FLOATING-HARBOR SYNDROME: PRESENTATION OF THE FIRST ROMANIAN PATIENT WITH A SRCAP MUTATION AND REVIEW OF THE LITERATURE
Budisteanu M, Bögershausen N, Papuc SM, Moosa S, Thoenes M, Riga D, Arghir A, Wollnik B
*Corresponding Author: Aurora Arghir, M.D., Ph.D., Victor Babes National Institute of Pathology, Medical Genetics Laboratory, 99-101 Splaiul Independentei, 050096 Bucharest, Romania. Tel/Fax: +40-21-319-27-32, ext. 207/+40-21-319-45-28. E-mail: aurora.arghir@ivb.ro
page: 83

DISCUSSION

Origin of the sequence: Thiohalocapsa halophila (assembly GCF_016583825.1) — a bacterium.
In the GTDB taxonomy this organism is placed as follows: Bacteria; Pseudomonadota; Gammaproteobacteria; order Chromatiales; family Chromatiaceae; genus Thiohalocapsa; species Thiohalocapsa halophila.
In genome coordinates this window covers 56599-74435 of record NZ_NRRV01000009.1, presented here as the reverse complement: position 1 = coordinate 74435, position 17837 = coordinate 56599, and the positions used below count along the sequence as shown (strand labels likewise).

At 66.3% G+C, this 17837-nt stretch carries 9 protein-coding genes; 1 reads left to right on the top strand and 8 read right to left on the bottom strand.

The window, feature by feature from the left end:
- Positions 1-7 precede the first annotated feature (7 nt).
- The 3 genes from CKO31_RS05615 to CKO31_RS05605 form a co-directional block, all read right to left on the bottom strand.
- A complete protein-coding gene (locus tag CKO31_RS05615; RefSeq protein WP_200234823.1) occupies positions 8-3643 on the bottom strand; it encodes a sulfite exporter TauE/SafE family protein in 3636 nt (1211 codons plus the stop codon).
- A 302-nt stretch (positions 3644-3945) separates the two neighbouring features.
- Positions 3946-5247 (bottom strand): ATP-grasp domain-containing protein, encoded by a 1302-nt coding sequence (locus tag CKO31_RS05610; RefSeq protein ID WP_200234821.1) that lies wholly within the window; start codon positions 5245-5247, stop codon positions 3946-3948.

Hood et al. [4] first demonstrated mutations in the SRCAP gene to be the cause of FHS in 2012. They reported a series of 13 patients who all carried truncating mutations within a small region of exon 34 (codons 2407 to 2517). Mutations could be proven to be de novo for all patients for whom parental DNA was available. In 2013, Le Goff et al. [5] published a cohort of nine patients. Six of them presented mutations of the SRCAP gene. The biggest cohort of patients with FHS yet reported was published by Nikkel et al. [6], who described 52 patients with mutations on the SRCAP gene, including the 13 patients previously reported by Hood et al. [4]. Nikkel et al. [6] refined the clinical spectrum of FHS and demonstrated autosomal-dominant inheritance in two mother/daughter pairs. They also extended the critical molecular region to between codons 2389 and 2748 [6]. The most recent series of five patients with FHS and mutations in the SRCAP gene was published in 2014 by Seifert et al. [8], who confirmed that exon 33 of the SRCAP gene can also be affected by pathogenic mutations, as previously reported by Kehrer et al. [7]. The main clinical features of FHS are the characteristic facial features (triangular face, long nose with narrow root and broad tip, low hanging columella, large nares, short philtrum, thin vermillion border of the lips, everted lower lip, a linear orientation of the mouth at rest or when smiling, deep set eyes, long eyelashes, low set, large ears), growth deficiency, language delay, skeletal anomalies (including brachydactyly, broad fingertips, short broad thumbs, big toes, clavicular anomalies, hip dysplasia), and delayed bone age. Intellectual disability was reported in many, but not in all patients, varying from mild to severe. Nikkel et al. [6] pointed out that language delay and sensory impairments might confound cognitive assessment in children with FHS. However, most patients did have schooling difficulties. Behavioral problems were noted in two studies (Nikkel et al. [6], Seifert et al. [8]) and included aggressive behavior, anxiety, rigid mannerisms, obsessions, and attention deficit hyperactivity disorder (ADHD). Other features, such as cardiac, gastrointestinal and genitourinary malformations, dental issues, eye and ear anomalies, seizures and hypothyroidism, were reported less frequently. Our patient presented all of the main clinical features in addition to mild intellectual disability, behavioral problems (ADHD), dental anomalies, and genital malformation. We summarize the published clinical data in comparison to the patient presented here in Table 1. Genetic testing of our patient detected the heterozygous mutation c.7330C>T in exon 34 of the SRCAP gene, which is a recurrent mutation in FHS patients; Hood et al. [4] identified the c.7330C>T mutation in six out of 13 patients and Nikkel et al. [6] found this mutation in 24/52 patients. Nikkel et al. [6] proposed that mutations in the last exons of the SRCAP gene should be considered mandatory for the diagnosis of FHS, in the presence of the classic phenotype. Thus, the patient presented here conforms to all of the published diagnostic criteria for FHS. A straightforward approach to clinical diagnosis of FHS is essential, especially in countries with limited resources. Therefore, we propose a checklist of clinical features suggestive of FHS (Table 2), based on the main clinical features defined by Nikkel et al. [6], to facilitate decision making with regard to molecular genetic testing and clinical evaluation planning. Floating-Harbor syndrome mandatory features are the characteristic facial gestalt and language delay, present in all patients reported and in the patient presented here. Growth retardation, skeletal anomalies and delayed bone age, as well as intellectual disability of varying degrees and behavioral problems, are quite frequently observed in FHS and we believe that at least one of these features should be present in addition to the mandatory features, as proposed in the checklist (Table 2). The other clinical findings (in the recurrent or infrequent categories in our checklist) are not required for a FHS diagnosis; however, their presence increase the confidence of FHS diagnosis and guide the clinical management. Declaration of Interest. The authors report no conflicts of interest. The authors alone are responsible for the content and writing of this article.



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